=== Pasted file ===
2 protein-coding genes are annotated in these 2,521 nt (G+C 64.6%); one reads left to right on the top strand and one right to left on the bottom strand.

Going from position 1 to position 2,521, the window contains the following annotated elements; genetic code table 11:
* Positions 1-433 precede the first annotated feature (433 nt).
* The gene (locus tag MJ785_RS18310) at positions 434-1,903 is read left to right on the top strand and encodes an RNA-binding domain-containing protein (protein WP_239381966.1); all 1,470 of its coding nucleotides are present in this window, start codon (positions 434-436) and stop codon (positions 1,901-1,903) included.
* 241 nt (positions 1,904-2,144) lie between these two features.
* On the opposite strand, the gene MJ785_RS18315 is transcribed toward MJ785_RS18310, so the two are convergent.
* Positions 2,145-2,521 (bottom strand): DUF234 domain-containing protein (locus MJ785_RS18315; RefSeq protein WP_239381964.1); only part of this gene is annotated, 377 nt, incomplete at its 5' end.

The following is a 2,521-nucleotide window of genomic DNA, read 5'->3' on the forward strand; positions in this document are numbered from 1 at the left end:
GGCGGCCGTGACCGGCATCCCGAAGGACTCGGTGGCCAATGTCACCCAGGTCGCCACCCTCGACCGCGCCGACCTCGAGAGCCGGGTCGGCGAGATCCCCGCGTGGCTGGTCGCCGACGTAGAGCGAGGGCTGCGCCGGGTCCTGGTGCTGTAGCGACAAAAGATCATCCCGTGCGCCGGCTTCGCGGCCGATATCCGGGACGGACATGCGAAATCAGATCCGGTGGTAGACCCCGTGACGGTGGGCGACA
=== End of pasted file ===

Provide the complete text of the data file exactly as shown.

2 protein-coding genes are annotated in these 2,521 nt (G+C 64.6%); one reads left to right on the top strand and one right to left on the bottom strand.

Going from position 1 to position 2,521, the window contains the following annotated elements; genetic code table 11:
* Positions 1-433 precede the first annotated feature (433 nt).
* The gene (locus tag MJ785_RS18310) at positions 434-1,903 is read left to right on the top strand and encodes an RNA-binding domain-containing protein (protein WP_239381966.1); all 1,470 of its coding nucleotides are present in this window, start codon (positions 434-436) and stop codon (positions 1,901-1,903) included.
* 241 nt (positions 1,904-2,144) lie between these two features.
* On the opposite strand, the gene MJ785_RS18315 is transcribed toward MJ785_RS18310, so the two are convergent.
* Positions 2,145-2,521 (bottom strand): DUF234 domain-containing protein (locus MJ785_RS18315; RefSeq protein WP_239381964.1); only part of this gene is annotated, 377 nt, incomplete at its 5' end.

The following is a 2,521-nucleotide window of genomic DNA, read 5'->3' on the forward strand; positions in this document are numbered from 1 at the left end:
GGCGGCCGTGACCGGCATCCCGAAGGACTCGGTGGCCAATGTCACCCAGGTCGCCACCCTCGACCGCGCCGACCTCGAGAGCCGGGTCGGCGAGATCCCCGCGTGGCTGGTCGCCGACGTAGAGCGAGGGCTGCGCCGGGTCCTGGTGCTGTAGCGACAAAAGATCATCCCGTGCGCCGGCTTCGCGGCCGATATCCGGGACGGACATGCGAAATCAGATCCGGTGGTAGACCCCGTGACGGTGGGCGACA